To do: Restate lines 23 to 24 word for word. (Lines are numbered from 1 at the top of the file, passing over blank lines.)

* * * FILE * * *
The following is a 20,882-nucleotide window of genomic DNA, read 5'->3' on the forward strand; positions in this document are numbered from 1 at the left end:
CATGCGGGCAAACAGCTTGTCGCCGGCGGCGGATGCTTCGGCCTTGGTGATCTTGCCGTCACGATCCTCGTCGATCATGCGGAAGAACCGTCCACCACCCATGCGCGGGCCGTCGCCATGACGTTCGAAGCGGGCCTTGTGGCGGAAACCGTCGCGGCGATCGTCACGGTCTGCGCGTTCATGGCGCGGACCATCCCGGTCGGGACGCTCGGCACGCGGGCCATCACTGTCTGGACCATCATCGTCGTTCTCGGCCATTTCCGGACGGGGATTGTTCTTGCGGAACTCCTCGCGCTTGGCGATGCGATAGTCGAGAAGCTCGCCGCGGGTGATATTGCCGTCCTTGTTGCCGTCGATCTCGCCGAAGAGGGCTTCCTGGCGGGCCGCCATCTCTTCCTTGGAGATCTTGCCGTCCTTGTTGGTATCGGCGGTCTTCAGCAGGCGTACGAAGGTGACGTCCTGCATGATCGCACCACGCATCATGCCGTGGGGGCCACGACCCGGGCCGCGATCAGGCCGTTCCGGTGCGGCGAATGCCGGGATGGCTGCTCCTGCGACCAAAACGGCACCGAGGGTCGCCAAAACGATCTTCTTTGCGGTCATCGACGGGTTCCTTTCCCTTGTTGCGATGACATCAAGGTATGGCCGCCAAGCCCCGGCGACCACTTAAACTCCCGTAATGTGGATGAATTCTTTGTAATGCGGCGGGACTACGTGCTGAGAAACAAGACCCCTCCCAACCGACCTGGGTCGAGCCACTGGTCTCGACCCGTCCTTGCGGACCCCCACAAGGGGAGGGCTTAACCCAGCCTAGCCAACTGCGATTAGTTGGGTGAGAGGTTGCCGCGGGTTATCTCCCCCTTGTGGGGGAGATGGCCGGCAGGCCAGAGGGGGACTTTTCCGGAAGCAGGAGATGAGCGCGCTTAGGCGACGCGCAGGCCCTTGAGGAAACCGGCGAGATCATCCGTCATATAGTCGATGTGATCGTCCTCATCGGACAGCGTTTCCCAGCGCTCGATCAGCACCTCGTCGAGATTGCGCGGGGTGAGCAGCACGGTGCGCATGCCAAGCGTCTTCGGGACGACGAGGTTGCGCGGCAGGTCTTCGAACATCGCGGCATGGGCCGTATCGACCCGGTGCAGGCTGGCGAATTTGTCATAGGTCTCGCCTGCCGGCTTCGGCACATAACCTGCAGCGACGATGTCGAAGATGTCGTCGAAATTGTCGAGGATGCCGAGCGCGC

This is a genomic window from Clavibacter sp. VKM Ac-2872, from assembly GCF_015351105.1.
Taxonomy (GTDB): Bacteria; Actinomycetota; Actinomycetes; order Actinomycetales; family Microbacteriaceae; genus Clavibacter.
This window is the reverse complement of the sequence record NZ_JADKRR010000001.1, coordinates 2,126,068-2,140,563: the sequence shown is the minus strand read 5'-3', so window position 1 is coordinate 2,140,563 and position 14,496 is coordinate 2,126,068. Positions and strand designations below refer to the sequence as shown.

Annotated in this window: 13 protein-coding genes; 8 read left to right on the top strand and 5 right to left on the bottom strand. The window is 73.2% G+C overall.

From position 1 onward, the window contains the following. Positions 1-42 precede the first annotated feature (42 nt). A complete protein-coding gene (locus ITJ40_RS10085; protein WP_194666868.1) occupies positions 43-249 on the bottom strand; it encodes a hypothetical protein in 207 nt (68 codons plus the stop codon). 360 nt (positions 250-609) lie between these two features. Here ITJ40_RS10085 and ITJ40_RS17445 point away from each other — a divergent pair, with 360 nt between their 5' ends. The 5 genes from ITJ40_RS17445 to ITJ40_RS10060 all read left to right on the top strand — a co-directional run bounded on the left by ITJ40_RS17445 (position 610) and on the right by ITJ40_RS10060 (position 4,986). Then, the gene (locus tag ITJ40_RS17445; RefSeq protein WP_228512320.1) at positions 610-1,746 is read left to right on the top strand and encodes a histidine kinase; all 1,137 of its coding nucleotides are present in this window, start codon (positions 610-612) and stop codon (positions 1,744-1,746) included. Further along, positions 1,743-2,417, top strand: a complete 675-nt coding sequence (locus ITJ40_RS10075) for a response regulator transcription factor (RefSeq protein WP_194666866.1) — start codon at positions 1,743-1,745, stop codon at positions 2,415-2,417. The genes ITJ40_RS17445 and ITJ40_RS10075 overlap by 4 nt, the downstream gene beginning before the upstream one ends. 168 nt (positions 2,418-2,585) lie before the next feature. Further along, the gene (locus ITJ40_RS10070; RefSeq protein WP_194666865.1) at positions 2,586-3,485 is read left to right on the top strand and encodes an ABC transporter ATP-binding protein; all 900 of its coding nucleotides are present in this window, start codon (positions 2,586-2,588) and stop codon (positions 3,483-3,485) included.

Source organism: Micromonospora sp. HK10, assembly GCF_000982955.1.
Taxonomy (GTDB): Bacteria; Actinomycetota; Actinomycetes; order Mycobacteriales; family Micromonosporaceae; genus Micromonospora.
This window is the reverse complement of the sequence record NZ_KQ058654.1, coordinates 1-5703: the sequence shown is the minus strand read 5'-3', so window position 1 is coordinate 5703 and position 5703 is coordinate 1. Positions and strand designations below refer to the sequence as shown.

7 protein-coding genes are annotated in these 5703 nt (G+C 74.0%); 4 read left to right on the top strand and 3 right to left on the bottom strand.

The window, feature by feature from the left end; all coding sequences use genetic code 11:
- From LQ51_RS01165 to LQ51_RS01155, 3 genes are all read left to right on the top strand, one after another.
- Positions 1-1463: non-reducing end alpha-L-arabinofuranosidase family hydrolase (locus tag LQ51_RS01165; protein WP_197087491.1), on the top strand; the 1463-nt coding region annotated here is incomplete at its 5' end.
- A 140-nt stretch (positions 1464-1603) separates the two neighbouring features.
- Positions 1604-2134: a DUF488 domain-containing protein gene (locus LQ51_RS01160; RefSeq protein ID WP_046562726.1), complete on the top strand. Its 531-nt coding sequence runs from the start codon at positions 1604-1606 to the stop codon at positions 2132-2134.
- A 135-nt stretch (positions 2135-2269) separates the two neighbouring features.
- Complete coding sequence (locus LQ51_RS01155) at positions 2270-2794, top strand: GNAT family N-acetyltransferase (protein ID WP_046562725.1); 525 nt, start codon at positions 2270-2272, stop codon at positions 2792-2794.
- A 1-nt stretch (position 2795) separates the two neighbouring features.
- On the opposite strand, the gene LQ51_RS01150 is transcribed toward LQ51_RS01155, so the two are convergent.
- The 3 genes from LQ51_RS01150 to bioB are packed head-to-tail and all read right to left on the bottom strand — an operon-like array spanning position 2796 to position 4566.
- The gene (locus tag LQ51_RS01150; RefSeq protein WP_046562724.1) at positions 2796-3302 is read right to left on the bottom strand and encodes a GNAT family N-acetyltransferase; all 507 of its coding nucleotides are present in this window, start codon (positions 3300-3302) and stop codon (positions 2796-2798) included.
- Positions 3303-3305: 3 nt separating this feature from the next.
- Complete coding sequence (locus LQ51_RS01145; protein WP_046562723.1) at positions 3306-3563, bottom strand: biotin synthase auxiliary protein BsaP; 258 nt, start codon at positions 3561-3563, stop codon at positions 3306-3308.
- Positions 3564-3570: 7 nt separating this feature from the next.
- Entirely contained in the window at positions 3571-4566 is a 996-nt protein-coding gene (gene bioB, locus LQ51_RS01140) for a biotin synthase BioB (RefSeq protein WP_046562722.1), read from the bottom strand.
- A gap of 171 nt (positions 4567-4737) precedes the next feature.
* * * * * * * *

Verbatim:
- Positions 3303-3305: 3 nt separating this feature from the next.
- Complete coding sequence (locus LQ51_RS01145; protein WP_046562723.1) at positions 3306-3563, bottom strand: biotin synthase auxiliary protein BsaP; 258 nt, start codon at positions 3561-3563, stop codon at positions 3306-3308.